Returning, releasing, remembering

It is not until we return that we truly remember.

And this has been the single more important life lesson I’ve had in a very, very long time.

In the true essence of all that continues to be our family Sunflower Journey a return visit to New Zealand has been absolutely that.

We had a life in New Zealand for 5 or so years, leaving 4 1/2 years ago and taking the long route home via our 6 months volunteer work in Cambodia and a year in Malaysia.

I am clearly guilty of at times “rushing” through life, seeking the new, the challenging, that good old comfort zone stretch, but I understand now that it is important to also take the time to return.  To return to places, to situations, to people and allow deep memories to remind themselves to us.

This past few months has brought with it a turbulent house move but finally to our own home, a new home I am determined not to leave for a very long time, in a city I continue to love and take pleasure in.

I have absolutely no idea how it must be to have spent a long time in one place, I envy that in so many ways, though I think only by moving do you really get to juggle the memories of your life about.  Sifting through each and every one of your belongings to decide which and what has a place and space to come along with you. These decisions are more often than not practical, but some are also emotional – where memories are attached to the simplest of physical things. I have found it particularly hard to pack my photos this time, realising that a rush through life is not helpful, and much more time needs to come from relishing the simple moments that perhaps don’t seemingly have purpose other than just a pause.

My life feels on constant fast forward, ever more so in this digital era which is exactly the impetus for tracking our Sunflower Journey that day we left New Zealand, for fear of a life travelling too fast and not remembering.  A wise lady taught me only very recently that life would feel far less rushed if we just looked at how far we’ve come, what we’ve achieved each day rather than a never-ending task list of what’s up next.  That insight alone has (I think) altered my pace, to look at the hill we’ve climbed not how steep it looks ahead.

Our visit back to New Zealand has truly made me understand the incredible power of the human brain. Every single experience and memory, our legacy data, is tucked so neatly away from our every day, and yet these are what defines who we are and how we blossom, learn, evolve.  It is not until we enable a return to something, that we actually remember.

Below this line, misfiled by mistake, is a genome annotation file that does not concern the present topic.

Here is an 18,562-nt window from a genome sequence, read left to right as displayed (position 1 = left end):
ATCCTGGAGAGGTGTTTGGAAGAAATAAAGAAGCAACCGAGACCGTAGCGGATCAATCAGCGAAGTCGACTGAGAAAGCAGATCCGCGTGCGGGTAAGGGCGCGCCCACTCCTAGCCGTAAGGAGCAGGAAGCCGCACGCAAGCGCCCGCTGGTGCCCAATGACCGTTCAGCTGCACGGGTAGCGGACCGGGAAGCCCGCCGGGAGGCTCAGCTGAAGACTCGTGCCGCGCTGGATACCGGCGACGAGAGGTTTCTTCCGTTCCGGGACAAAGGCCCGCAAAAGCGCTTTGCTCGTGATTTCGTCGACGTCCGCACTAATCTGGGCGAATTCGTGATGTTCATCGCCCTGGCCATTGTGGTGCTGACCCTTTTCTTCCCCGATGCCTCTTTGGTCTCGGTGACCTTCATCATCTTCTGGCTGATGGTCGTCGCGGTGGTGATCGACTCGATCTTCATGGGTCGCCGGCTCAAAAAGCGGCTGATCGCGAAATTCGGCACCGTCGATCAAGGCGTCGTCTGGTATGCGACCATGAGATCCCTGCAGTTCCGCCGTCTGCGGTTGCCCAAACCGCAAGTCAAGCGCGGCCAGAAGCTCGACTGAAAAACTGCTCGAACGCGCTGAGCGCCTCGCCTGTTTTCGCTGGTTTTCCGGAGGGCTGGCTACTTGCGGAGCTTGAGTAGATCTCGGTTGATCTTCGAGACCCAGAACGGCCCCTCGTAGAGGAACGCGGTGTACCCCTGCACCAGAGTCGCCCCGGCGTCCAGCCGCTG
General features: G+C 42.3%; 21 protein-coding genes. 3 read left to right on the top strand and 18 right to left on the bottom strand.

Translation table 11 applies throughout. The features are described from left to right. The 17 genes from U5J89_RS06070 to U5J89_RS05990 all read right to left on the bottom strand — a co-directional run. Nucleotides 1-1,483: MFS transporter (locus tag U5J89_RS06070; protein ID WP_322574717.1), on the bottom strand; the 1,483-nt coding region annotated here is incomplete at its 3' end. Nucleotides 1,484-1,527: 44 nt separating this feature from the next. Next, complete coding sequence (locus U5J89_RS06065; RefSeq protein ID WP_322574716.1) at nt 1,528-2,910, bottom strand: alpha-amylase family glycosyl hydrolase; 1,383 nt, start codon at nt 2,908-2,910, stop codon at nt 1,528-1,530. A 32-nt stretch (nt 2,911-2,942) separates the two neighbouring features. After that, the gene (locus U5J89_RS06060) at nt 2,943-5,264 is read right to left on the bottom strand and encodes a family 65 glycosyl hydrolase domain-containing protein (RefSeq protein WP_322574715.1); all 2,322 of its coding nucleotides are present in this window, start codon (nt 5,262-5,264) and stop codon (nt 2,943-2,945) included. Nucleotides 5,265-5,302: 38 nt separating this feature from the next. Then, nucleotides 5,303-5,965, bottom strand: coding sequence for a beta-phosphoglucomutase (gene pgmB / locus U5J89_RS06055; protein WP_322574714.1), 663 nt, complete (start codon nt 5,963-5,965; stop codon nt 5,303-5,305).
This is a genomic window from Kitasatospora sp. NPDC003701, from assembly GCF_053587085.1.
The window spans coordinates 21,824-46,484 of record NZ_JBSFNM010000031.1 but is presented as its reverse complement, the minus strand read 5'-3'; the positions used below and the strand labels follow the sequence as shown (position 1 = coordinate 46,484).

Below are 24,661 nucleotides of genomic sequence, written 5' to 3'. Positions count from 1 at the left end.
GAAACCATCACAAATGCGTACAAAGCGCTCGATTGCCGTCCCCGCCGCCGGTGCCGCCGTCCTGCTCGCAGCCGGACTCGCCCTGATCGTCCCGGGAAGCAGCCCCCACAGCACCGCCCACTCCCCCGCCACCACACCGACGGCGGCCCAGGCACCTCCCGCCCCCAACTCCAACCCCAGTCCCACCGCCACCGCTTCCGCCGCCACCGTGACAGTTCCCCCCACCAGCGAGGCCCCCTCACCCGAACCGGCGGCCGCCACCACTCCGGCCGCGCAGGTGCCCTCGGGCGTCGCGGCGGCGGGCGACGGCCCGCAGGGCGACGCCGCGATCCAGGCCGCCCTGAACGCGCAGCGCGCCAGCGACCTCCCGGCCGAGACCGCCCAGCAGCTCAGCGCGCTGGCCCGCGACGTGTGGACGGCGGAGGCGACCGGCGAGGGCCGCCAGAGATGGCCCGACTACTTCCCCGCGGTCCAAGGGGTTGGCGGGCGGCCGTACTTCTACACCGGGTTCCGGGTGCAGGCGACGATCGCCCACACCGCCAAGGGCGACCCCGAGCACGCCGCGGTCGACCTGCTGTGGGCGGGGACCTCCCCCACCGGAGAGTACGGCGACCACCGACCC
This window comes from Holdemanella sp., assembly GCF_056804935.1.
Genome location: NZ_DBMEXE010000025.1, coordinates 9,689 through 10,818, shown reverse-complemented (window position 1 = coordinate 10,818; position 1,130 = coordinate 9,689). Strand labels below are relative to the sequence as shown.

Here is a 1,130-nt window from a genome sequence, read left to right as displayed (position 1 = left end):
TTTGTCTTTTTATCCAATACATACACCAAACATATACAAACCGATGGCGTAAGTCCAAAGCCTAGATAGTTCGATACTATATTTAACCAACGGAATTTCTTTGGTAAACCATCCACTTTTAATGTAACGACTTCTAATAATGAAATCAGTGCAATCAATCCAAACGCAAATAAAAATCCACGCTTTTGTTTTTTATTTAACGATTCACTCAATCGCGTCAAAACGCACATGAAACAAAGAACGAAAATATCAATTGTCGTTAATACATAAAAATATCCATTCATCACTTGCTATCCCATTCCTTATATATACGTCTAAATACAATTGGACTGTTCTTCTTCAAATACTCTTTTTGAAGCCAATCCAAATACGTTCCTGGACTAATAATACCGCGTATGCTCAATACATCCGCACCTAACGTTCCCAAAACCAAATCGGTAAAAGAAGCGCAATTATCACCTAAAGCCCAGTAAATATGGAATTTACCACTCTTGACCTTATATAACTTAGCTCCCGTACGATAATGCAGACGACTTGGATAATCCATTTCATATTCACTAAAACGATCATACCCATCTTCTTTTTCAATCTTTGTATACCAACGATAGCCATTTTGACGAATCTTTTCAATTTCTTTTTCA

I truly had no idea how much it would be possible to actually remember.  I quickly learnt that just trusting the subconscious would take me where I needed to go – to know the roads, routes and walkways.  Every corner unleashed torrents of memories I didn’t remember I had, at times  almost overwhelmingly so. Time to pause and reflect.

So we did. We have.

We’ve paused and reflected on all the simple things, the major things, the friends, the places, the tiny details and things that made our experience of New Zealand one that will always have a special place in our hearts.  Of course our time here wasn’t all easy, far from it at times that were lonely and challenging, but this is what returning has allowed us to do – to put those not-such-great memories in a good place and understand it was all part of shaping the whole, and our subsequent path.

We are so lucky to have been met with open arms by so many in New Zealand, and we love you all for your kindness and friendship. As strange as it sounds, this is what I’ve found so enriching but also emotionally exhausting to almost relive so many past moments in time. To watch the boys go through the same parallel journey has given me the greatest of pleasures. Squeals of delight as just turning a street corner could release a memory they had now idea they were carrying. We’ve seen friends, family, schools and homes (a few!), their favourite parks, pies (!) and places. This has enriched who they are today, to remember where they’ve been before.

We knew from the outset that our time in New Zealand would indeed be temporary, but I feel comfort in knowing we absolutely made the most of our years living here and that it will forever be a huge part of who we all are.